5. Uranus and Neptune, cousins?–Oh please!!!: They are so totally not cousins and I hated how Disney censored their relationship because it’s not heterosexual. This is the epitome of the lies suburban white folks tell their curious kids at the dinner table when they ask about two women/men kissing. I think they’re beautiful and I always have. As a matter of fact it confused me even more when I tried to understand whhhy they were being presented as cousins instead of lovers.
  6. Villains outfits again: I actually like the villains outfits and actually find them brighter, sharper, cooler, more mature, and sexier than the Sailor Scout’s/Sailor Senshi (Soldiers) uniforms sometimes.
  7. Young vs. old: With the exception of Luna and Queen Serenity, who appears to us in cat form for a vast portion of airtime between the movies and the anime, women past their tweens are largely villainized in the series. This could be read as a metaphor for how age sometimes comes with the loss of one’s dreams and spirit, bitterness, and a negative sense of disillusionment. Even with this reading, I find it kind of disappointing that only royalty and their servants, and, as my friend said, long-legged “lithe, short-skirted magical lipstick-wearing teens” can be good role models for young women and represent “beauty, purity, and heroism”.
  8. Sailor Stars: Not that I really minded, but I had to watch the Sailor Stars season in Japanese because American producers thought it was too complicated and risqué for their closeted audiences. This trio has a lot of significance for me and I’ve heard some transgender folks referencing the Sailor Stars as well. I would have liked to have seen it brought to America in English. Considering how they botched, censored, and edited the other seasons though, I don’t know how great it would have been….
  9. Sailor Mercury and Sailor Venus: All the other Sailor Soldiers, with the exception of Sailor Moon herself, had physical powers—Jupiter had lightning, Mars had fire, Neptune had water, and Uranus could crash like an earthquake. But Venus had…what? Love? And Mercury had, like…bubbles 0_o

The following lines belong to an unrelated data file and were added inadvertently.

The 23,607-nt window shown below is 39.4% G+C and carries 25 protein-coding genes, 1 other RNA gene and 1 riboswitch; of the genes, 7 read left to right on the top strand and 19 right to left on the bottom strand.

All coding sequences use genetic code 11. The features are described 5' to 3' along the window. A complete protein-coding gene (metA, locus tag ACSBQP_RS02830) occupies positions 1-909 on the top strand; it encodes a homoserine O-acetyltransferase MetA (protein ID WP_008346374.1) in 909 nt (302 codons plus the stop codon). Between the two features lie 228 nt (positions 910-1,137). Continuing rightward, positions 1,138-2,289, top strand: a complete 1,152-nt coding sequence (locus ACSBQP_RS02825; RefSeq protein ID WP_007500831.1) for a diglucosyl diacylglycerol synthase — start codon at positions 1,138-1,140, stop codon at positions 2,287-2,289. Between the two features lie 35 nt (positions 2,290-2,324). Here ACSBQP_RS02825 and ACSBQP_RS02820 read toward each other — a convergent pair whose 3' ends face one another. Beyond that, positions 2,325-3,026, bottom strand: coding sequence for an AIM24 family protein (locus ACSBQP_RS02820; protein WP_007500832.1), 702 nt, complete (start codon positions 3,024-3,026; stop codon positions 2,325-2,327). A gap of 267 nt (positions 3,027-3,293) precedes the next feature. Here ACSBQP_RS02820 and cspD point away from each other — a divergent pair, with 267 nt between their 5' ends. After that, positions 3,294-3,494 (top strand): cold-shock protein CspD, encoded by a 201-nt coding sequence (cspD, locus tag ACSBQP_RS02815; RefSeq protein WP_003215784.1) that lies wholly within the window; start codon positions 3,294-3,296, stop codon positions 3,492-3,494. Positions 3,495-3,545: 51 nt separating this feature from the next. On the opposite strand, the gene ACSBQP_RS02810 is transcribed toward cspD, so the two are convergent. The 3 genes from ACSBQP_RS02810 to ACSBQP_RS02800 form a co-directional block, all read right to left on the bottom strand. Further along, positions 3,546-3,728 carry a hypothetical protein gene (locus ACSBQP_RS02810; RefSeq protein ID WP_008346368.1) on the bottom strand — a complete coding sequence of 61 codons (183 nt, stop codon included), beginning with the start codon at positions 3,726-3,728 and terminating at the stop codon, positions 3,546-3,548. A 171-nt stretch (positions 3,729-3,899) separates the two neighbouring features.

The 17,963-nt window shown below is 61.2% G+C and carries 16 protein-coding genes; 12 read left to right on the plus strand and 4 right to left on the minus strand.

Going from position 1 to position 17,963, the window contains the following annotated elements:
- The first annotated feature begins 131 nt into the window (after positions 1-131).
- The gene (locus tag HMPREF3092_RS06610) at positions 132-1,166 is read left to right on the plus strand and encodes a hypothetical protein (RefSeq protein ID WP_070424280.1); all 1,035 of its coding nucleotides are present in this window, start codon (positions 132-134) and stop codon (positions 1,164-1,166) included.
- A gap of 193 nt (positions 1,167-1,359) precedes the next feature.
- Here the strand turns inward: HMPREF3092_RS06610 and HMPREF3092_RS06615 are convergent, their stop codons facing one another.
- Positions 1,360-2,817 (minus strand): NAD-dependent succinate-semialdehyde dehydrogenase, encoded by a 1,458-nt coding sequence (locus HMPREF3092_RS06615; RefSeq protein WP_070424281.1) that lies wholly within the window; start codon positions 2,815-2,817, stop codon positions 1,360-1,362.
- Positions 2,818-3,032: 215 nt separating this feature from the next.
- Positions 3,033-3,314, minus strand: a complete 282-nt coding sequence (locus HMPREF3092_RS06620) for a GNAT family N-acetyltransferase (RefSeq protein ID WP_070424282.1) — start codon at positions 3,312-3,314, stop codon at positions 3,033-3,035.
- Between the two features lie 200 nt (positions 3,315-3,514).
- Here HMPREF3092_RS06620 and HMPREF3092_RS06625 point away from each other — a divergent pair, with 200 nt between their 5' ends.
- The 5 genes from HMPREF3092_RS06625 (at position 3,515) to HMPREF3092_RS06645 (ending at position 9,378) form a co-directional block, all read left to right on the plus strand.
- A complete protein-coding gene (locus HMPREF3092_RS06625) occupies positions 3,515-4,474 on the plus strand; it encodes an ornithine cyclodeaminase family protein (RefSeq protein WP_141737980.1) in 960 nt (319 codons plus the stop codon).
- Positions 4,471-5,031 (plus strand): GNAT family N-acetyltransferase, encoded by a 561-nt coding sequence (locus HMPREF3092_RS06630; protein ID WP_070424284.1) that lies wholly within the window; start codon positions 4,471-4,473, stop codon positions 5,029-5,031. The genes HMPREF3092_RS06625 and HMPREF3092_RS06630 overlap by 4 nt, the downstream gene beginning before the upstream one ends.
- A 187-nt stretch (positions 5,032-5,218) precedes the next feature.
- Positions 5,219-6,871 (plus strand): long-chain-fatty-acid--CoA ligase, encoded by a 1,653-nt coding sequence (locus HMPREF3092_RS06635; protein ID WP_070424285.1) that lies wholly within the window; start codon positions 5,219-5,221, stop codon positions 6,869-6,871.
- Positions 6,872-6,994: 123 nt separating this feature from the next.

10. the moon as female: It’s both positive and potentially negative that the moon is portrayed as female. The representation of the moon is rooted in many myths but in a few words, its beauty, paleness, remoteness, and its relationship to the Earth. Mamoru (Prince Darien) represents earth and Usagi (Princess Serena) represents the Moon. In a negative way, the moon and earth metaphor reinforces not only heterosexist norms and Eurocentrism, but maintains certain ideas about beauty and women.
  11. Tuxedo Mask is the worst male archetype: There is definitely a European motif in Sailor Moon, starting with Tuxedo Mask, his tuxedo, his mask, his gloves, and his top hat. He literally appears to save the day when Sailor Moon is being an idiot.
  12. Saturn is the emo one–with her goth, lace-up fetish boots: Sailor Saturn probably has the most awesome power, seeing as how she can end the world by lowering her glaive. Too bad she doesn’t appear very often and everybody spent most of the series confusing her with Mistress 9.
  13. makeup compacts, mirrors, nail poilish, lipstick, pendants, butterflies, hearts, bubbles, flowers, crystals and jewels, unicorn, earrings, tiaras, gloves, ribbons and bows, sailor fuku, short skirts, pumps, boots, and high heels: that’s all I’m saying….
  14. Pegasus and Mini-Moon: One thing that bothered me about the relationship between Mini-Moon and Pegasus is the fact that it is contingent upon her innocence as a child. In the episode where Mini-Moon becomes a teenager and Sailor Moon is turned into a child, Pegasus would not answer Mini-Moon’s call with the crystal bell. As if every adult has no innocence and no dreams, he does not appear to her in this form.
  15. Essentially Feminist: As central as guys are to the majority heterosexual characters in the show, Sailor Moon is a show about girls and women running things, not guys running countries and planets. Otherwise the show would be about Mamoru running Earth instead of the moon queen and princess of the Moon. Take that Kubo’s Bleach and Kishimoto’s Naruto!